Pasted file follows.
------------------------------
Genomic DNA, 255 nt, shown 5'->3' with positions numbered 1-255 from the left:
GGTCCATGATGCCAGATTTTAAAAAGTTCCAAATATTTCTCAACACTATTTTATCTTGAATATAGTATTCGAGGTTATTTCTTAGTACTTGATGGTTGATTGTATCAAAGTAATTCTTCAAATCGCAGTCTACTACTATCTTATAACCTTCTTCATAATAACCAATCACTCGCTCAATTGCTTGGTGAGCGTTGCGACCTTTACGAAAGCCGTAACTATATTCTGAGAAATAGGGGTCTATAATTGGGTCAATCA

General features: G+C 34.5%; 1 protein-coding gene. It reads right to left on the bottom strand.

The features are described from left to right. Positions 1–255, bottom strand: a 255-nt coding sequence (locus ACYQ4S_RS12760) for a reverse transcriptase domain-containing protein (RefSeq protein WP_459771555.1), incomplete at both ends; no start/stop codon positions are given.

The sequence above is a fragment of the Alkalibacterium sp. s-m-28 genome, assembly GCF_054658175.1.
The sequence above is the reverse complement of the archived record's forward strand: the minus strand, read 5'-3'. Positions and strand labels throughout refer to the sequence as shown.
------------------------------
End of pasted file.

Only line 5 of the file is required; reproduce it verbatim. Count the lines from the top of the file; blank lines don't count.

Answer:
The sequence above is a fragment of the Alkalibacterium sp. s-m-28 genome, assembly GCF_054658175.1.